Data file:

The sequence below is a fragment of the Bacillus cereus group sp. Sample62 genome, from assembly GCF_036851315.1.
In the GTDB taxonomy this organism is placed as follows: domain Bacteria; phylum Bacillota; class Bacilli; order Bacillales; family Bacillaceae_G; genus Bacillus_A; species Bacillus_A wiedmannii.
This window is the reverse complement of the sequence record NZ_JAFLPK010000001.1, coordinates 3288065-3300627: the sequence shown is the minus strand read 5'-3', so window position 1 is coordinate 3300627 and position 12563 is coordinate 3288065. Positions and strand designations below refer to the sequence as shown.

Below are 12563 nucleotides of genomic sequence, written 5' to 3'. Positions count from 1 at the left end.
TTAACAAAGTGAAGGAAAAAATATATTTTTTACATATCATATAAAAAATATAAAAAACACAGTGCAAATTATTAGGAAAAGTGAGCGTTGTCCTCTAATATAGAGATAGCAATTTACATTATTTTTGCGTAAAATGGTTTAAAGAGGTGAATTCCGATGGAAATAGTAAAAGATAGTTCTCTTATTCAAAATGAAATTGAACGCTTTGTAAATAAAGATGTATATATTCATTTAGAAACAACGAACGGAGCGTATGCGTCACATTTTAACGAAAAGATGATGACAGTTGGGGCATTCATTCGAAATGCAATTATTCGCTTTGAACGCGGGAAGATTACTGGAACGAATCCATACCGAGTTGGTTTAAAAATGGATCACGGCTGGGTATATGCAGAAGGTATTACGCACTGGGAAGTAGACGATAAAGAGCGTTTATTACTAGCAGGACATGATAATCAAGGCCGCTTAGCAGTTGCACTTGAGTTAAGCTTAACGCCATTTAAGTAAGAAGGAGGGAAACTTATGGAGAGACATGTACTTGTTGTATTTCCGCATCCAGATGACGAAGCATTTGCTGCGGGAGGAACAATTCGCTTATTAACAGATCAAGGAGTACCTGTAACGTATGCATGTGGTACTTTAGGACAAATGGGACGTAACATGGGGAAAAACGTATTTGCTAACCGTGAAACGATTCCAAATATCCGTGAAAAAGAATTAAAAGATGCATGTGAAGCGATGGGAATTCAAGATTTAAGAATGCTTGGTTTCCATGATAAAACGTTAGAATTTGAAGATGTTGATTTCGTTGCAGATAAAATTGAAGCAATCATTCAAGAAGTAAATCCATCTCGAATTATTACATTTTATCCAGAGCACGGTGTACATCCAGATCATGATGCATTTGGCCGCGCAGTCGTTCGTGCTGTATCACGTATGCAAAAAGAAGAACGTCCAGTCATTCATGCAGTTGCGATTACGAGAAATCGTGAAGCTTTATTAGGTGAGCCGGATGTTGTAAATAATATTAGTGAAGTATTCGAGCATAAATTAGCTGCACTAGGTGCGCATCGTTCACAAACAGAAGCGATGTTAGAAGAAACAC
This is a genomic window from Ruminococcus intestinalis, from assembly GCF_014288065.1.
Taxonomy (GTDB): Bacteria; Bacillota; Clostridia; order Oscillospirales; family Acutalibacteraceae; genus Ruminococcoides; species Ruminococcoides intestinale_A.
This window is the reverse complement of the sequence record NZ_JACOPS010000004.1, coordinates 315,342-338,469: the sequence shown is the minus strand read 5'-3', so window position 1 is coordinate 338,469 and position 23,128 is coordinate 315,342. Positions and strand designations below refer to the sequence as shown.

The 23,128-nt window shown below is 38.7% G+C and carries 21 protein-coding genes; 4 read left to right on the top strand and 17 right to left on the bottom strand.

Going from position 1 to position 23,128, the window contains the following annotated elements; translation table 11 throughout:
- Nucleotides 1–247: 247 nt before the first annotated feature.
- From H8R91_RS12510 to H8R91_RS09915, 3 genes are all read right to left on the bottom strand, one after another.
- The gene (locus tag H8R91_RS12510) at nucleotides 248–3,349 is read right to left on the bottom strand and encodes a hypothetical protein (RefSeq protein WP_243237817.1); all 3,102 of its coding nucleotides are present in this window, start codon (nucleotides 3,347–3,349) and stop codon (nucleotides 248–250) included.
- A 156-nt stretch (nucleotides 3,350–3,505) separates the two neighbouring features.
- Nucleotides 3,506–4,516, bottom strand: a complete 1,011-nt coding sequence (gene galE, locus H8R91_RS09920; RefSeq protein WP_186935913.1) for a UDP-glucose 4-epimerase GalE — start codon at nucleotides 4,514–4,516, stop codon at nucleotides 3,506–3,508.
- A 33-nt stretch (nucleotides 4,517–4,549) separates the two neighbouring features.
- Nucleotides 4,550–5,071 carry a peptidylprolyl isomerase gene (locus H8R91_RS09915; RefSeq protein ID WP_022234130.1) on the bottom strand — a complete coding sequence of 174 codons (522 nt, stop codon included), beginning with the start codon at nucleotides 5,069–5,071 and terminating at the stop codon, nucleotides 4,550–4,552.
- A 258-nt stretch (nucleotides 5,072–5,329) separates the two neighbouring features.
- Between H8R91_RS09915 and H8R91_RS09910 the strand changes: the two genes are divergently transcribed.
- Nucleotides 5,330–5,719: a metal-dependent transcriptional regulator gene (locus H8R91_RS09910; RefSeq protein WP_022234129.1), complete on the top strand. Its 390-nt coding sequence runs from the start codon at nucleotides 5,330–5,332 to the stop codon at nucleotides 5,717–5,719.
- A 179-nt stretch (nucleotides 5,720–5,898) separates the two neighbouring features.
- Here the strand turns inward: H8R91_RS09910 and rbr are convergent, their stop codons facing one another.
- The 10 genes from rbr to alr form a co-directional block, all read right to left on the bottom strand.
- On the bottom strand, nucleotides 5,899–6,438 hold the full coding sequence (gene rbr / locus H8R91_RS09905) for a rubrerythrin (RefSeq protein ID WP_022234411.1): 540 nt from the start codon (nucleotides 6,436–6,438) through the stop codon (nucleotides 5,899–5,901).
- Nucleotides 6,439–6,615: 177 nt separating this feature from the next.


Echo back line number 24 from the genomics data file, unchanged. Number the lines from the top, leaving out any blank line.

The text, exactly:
- On the bottom strand, nucleotides 5,899–6,438 hold the full coding sequence (gene rbr / locus H8R91_RS09905) for a rubrerythrin (RefSeq protein ID WP_022234411.1): 540 nt from the start codon (nucleotides 6,436–6,438) through the stop codon (nucleotides 5,899–5,901).